Optimal Cosmic Microwave Background Lensing Reconstruction and Parameter Estimation with SPTpol DataAbstract We perform the first simultaneous Bayesian parameter inference and optimal reconstruction of the gravitational lensing of the cosmic microwave background (CMB), using 100 deg 2 of polarization observations from the SPTpol receiver on the South Pole Telescope. These data reach noise levels as low as 5.8 μ K arcmin in polarization, which are low enough that the typically used quadratic estimator (QE) technique for analyzing CMB lensing is significantly suboptimal. Conversely, the Bayesian procedure extracts all lensing information from the data and is optimal at any noise level. We infer the amplitude of the gravitational lensing potential to be A ϕ = 0.949 ± 0.122 using the Bayesian pipeline, consistent with our QE pipeline result, but with 17% smaller error bars. The Bayesian analysis also provides a simple way to account for systematic uncertainties, performing a similar job as frequentist “bias hardening” or linear bias correction, and reducing the systematic uncertainty on A ϕ due to polarization calibration from almost half of the statistical error to effectively zero. Finally, we jointly constrain A ϕ along with A L , the amplitude of lensinglike effects on the CMB power spectra, demonstrating that the Bayesian method can be used to easily infer parameters both from an optimal lensing reconstruction and from the delensed CMB, while exactly accounting for the correlation between the two. These results demonstrate the feasibility of the Bayesian approach on real data, and pave the way for future analysis of deep CMB polarization measurements with SPT3G, Simons Observatory, and CMBS4, where improvements relative to the QE can reach 1.5 times tighter constraints on A ϕ and seven times lower effective lensing reconstruction noise.more » « less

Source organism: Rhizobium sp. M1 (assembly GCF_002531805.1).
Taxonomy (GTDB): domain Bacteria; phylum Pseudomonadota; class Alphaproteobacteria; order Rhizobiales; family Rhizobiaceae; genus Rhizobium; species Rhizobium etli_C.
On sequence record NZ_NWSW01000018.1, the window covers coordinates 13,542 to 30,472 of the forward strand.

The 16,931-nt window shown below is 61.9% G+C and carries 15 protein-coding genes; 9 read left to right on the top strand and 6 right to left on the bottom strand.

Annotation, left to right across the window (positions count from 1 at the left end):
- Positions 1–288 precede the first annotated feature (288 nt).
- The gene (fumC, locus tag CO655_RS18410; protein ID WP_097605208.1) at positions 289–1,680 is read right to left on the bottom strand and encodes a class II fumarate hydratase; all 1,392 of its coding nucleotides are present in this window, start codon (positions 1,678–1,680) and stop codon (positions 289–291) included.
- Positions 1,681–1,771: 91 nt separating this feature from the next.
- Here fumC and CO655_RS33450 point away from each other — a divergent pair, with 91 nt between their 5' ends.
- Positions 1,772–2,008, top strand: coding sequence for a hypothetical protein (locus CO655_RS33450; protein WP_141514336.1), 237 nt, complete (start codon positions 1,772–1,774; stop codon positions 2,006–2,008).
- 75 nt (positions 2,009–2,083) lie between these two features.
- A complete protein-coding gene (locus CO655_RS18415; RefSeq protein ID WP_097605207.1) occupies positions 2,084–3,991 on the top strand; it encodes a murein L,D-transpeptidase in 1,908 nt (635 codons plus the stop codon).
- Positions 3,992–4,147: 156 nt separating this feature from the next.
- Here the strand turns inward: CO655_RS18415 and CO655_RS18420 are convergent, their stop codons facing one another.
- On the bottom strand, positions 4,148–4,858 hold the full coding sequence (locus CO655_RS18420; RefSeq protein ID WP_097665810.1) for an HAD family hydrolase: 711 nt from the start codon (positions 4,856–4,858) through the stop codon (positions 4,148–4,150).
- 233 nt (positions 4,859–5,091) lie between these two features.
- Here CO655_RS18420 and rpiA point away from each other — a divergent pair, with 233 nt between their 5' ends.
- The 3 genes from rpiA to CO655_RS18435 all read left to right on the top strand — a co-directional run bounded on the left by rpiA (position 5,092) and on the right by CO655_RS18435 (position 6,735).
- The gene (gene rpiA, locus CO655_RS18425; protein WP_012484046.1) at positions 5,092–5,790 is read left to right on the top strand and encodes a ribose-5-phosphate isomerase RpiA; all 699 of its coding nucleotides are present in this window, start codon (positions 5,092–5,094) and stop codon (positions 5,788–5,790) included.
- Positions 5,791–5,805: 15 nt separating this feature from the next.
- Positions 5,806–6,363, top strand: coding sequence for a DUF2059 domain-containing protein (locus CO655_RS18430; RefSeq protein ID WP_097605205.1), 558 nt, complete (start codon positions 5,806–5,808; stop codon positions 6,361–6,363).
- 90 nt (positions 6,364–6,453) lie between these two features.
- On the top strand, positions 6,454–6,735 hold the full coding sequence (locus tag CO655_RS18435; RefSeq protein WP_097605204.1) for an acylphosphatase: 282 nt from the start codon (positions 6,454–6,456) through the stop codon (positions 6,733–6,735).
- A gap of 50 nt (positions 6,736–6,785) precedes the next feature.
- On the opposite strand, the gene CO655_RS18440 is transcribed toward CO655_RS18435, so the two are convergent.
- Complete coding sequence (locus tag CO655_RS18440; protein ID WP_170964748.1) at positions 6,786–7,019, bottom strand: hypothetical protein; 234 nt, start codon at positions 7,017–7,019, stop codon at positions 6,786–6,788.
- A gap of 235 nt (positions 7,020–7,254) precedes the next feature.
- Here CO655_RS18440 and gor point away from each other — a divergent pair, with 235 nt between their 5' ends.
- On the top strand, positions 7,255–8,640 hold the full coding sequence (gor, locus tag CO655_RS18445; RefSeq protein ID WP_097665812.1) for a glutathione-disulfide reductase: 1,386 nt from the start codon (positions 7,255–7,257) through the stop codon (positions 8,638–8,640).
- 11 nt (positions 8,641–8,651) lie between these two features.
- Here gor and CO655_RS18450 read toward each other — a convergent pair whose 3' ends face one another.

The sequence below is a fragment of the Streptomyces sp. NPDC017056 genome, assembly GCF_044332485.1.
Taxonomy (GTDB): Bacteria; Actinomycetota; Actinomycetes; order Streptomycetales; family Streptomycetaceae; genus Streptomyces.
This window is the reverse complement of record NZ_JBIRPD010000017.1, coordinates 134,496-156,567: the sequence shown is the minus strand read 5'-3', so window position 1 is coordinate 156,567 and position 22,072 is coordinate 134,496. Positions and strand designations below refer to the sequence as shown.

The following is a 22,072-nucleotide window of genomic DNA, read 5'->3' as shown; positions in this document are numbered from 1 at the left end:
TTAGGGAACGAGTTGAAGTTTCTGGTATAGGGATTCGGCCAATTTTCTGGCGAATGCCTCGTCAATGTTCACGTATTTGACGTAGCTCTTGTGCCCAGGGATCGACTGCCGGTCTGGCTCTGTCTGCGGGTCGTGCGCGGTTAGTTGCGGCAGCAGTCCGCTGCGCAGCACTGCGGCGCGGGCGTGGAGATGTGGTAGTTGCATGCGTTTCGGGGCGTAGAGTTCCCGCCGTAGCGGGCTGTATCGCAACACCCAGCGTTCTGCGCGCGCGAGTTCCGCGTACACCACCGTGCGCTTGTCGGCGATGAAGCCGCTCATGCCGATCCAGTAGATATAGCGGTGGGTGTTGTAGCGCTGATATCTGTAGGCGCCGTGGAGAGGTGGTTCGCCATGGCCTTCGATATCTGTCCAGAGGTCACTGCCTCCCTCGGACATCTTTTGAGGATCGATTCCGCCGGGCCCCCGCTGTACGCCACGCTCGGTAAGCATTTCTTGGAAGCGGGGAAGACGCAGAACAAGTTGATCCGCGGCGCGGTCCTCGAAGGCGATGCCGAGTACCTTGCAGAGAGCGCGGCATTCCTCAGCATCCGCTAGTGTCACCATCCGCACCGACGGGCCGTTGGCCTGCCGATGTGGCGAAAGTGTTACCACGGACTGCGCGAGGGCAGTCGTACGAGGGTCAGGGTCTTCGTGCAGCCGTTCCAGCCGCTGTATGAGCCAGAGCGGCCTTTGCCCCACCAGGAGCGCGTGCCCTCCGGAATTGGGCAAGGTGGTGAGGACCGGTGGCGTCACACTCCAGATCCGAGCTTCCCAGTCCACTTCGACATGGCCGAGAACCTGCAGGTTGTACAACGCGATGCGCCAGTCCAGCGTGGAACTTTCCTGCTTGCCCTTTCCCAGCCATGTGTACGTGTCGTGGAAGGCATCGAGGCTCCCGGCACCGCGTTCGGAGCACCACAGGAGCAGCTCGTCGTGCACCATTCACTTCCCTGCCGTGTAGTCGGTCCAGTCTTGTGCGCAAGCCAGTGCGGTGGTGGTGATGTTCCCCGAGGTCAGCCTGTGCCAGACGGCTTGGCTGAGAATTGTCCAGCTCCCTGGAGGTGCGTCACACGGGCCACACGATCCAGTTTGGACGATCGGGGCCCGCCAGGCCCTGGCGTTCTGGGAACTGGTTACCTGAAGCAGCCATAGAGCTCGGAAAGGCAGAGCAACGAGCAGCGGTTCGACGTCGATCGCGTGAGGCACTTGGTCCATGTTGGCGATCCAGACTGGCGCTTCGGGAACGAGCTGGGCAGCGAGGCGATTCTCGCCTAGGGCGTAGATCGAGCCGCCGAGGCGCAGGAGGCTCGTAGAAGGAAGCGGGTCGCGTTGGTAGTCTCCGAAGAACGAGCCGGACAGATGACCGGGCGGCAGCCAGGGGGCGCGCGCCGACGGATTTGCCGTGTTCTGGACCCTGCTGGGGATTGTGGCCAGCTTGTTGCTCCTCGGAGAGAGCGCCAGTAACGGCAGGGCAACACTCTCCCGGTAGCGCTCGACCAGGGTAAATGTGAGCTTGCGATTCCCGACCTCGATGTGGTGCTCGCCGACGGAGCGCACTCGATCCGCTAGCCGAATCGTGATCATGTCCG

Abstract We present the first measurements of asteroids in millimeter wavelength data from the South Pole Telescope (SPT), which is used primarily to study the cosmic microwave background (CMB). We analyze maps of two ∼270 deg^{2}sky regions near the ecliptic plane, each observed with the SPTpol camera ∼100 times over 1 month. We subtract the mean of all maps of a given field, removing static sky signal, and then average the meansubtracted maps at known asteroid locations. We detect three asteroids—(324) Bamberga, (13) Egeria, and (22) Kalliope—with signaltonoise ratios (S/N) of 11.2, 10.4, and 6.1, respectively, at 2.0 mm (150 GHz); we also detect (324) Bamberga with an S/N of 4.1 at 3.2 mm (95 GHz). We place constraints on these asteroids’ effective emissivities, brightness temperatures, and lightcurve modulation amplitude. Our flux density measurements of (324) Bamberga and (13) Egeria roughly agree with predictions, while our measurements of (22) Kalliope suggest lower flux, corresponding to effective emissivities of 0.64 ± 0.11 at 2.0 and < 0.47 at 3.2 mm. We predict the asteroids detectable in other SPT data sets and find good agreement with detections of (772) Tanete and (1093) Freda in recent data from the SPT3G camera, which has ∼10× the mapping speed of SPTpol. This work is the first focused analysis of asteroids in data from CMB surveys, and it demonstrates we can repurpose historic and future data sets for asteroid studies. Future SPT measurements can help constrain the distribution of surface properties over a larger asteroid population.